Darius Tahir (@dariustahir) has some news for you, Jesse Palmer.
It may be shooting at a stationary target here, but I happened to catch Jesse Palmer in full pontification mode briefly Sunday night when he declared something along the lines of "Stanford can’t cover anyone" on defense. Now, again, Palmer’s the easiest of easy targets – the only targets easier to joke about are douchebags, bros, hipsters and douchebag hipster bros – but what he said is a common-enough feeling that it’s basically fair to go after.
The truth is that not only can Stanford cover people, but it is, in fact, pretty good about covering people! You won’t necessarily confuse the defensive backfield this year with the 2011 LSU Tigers, but the group is performing well, especially since they are starting a true freshman (in his first year starting) at corner, a true sophomore (in his first year starting) at strong safety, a redshirt sophomore (who missed all of last year to an ACL injury, and is also in his first year starting) at free safety, and, as the relative old man of the group, a redshirt junior…who’s also basically in his first year starting. (And don’t forget nickel corner Usua Amanam, who’s a redshirt junior….in his first year starting, and also is only in his second year as a defensive back.)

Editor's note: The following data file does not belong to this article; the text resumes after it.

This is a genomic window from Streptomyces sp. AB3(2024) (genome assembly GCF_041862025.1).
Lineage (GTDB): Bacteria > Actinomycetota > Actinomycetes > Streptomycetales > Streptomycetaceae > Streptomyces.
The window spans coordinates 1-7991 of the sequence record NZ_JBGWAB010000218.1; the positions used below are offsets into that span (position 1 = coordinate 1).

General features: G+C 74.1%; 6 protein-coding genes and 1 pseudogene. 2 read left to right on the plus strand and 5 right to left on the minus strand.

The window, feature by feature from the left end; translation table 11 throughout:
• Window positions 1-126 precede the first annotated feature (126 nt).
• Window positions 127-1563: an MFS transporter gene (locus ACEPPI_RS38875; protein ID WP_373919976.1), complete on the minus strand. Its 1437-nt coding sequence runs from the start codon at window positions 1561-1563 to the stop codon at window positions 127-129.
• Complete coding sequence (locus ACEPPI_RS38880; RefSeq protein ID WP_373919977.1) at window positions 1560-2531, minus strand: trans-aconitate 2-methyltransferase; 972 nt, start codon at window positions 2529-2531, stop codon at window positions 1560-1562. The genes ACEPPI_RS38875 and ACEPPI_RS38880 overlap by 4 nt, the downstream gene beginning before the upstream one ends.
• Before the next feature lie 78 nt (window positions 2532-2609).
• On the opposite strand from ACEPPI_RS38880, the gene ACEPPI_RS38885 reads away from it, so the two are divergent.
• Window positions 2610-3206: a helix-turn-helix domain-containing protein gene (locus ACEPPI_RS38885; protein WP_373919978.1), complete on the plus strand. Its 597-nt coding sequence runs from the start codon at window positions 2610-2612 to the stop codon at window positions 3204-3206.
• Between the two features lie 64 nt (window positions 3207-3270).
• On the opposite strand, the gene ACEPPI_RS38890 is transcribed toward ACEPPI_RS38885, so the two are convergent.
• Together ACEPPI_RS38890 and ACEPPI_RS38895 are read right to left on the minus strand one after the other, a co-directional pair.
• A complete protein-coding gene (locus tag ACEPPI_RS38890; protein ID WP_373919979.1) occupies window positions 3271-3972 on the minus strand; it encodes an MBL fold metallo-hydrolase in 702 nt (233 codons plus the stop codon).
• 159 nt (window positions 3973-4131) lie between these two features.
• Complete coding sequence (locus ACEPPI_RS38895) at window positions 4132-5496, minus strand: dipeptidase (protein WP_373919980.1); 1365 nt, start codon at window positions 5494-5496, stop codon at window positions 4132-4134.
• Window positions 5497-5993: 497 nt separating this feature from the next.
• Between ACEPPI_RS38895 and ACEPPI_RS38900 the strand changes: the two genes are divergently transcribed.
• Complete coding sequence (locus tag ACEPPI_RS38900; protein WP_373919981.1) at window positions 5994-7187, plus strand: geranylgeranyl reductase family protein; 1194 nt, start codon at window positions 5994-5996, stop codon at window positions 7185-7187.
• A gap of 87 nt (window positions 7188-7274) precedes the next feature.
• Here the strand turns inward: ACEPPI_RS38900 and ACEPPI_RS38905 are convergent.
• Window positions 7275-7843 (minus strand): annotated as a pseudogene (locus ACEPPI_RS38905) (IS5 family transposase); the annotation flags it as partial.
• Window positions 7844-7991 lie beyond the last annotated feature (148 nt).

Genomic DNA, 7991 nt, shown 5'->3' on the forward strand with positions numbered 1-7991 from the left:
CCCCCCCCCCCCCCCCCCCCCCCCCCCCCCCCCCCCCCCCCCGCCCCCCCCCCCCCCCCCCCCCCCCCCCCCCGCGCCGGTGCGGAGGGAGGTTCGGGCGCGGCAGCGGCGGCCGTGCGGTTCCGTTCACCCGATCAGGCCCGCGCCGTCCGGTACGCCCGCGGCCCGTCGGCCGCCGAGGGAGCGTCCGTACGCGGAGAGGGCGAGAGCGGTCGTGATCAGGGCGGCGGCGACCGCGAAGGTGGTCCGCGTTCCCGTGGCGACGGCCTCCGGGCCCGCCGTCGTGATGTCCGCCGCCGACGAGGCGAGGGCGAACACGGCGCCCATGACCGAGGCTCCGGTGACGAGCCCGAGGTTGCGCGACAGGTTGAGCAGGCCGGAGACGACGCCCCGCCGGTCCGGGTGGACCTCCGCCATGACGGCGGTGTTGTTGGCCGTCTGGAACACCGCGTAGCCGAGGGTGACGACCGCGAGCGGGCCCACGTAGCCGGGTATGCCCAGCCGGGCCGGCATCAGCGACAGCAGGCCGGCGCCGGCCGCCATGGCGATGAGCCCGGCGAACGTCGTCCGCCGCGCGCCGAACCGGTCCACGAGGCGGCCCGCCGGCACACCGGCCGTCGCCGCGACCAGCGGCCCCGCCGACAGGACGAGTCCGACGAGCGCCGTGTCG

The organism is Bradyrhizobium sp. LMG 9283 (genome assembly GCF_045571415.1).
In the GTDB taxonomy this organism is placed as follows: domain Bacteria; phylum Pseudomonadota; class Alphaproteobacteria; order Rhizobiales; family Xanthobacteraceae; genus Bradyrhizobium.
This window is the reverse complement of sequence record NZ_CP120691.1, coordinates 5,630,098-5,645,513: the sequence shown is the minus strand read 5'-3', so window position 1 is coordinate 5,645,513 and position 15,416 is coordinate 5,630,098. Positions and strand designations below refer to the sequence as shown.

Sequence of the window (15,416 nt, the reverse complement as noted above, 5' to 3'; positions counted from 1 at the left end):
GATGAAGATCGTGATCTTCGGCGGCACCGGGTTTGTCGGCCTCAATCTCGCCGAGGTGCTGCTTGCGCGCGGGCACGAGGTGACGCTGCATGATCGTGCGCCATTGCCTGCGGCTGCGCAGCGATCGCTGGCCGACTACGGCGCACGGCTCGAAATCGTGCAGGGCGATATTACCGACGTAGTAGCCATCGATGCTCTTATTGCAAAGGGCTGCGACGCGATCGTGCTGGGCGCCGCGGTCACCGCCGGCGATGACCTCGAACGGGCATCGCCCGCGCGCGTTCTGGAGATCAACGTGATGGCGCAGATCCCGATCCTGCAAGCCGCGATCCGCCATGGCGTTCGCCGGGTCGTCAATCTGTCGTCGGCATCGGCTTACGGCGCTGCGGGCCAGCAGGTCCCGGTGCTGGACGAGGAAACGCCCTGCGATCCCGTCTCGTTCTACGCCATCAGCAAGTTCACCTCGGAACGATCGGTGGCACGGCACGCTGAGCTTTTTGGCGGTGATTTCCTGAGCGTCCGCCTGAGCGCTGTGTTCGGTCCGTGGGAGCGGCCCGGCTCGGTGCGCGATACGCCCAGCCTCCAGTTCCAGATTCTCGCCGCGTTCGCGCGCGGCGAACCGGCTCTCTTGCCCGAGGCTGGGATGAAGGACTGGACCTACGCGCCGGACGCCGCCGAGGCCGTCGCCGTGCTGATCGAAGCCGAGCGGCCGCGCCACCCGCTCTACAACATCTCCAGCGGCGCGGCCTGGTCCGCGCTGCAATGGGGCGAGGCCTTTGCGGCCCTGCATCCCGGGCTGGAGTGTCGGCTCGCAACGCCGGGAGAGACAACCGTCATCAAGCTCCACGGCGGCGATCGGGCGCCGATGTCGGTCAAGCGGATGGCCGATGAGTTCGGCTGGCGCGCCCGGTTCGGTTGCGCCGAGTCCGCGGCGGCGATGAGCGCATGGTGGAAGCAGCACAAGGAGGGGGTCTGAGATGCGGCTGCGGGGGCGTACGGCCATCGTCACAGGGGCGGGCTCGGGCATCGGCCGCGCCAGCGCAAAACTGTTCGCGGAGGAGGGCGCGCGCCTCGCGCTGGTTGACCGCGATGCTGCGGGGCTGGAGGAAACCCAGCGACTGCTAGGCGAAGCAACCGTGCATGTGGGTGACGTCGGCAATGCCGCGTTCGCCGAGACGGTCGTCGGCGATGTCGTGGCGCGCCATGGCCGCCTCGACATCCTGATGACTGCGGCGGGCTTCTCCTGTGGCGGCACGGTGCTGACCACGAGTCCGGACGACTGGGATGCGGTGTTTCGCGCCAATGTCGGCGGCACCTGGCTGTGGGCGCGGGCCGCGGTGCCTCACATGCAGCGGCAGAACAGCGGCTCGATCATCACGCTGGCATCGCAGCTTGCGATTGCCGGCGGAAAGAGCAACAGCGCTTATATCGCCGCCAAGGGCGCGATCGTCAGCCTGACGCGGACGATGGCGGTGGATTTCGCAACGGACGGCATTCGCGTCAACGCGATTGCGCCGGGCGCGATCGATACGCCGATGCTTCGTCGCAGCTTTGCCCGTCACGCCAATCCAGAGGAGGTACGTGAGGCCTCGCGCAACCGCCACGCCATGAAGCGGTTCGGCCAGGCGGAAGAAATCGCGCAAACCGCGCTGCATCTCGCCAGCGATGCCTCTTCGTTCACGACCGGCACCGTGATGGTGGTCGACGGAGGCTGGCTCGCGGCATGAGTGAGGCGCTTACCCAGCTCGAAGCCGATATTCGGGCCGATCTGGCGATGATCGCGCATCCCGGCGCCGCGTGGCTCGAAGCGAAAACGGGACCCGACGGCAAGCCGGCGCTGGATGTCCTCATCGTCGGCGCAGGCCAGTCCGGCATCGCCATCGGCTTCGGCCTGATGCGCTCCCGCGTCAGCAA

Statistically, they are quite good. The oft-repeated claim is that they give up a ton of yards through the air, but that’s a very faulty statistic – they aren’t getting yards running, so they are passing instead. Opponents pass against Stanford 42.6 times per game, which is the most in the country. Shockingly, they’re getting a lot of yards doing it!
So look instead at yards per attempt, in which Stanford ranks 25th in the country, at 6.2 yards per attempt. (that’s before you deal with the NCAA’s idiotic policy to count sacks in the rushing statistics. As Stanford is #1 in the country in sacks, it’s pretty clear opponents aren’t doing terribly well when they decide to pass.)
Stanford’s 11 picks ranks 28th in the country, and its 54 passes broken up is 2nd in the country.
In other words, opposing quarterbacks find it hard to complete passes against Stanford. When they do manage to complete passes, QBs only average 10 yards per completion, which means opponents generally stay stopped. (That’s fifth in the nation, by the way.)
Nor is Stanford feasting against an easy schedule. They’ve played against some top-flight QBs – Barkley, Scott, Price among others – and some really good wideouts/receivers – Marqise Lee, Robert Woods, Tyler Eifert, Austin Seferian-Jenkins, Keenan Allen, Marquess Wilson…
So, basically, yes, you can sleep well at night: you’ve always thought Jesse Palmer’s a dolt and that’s still true. (Unfortunately, proving Jesse Palmer wrong means nothing to Chip Kelly, who only wants to hear you scream. And odds are, like any great horror movie villain, he will make you scream on Saturday night.)
(All stats from cfbstats.com except where linked.)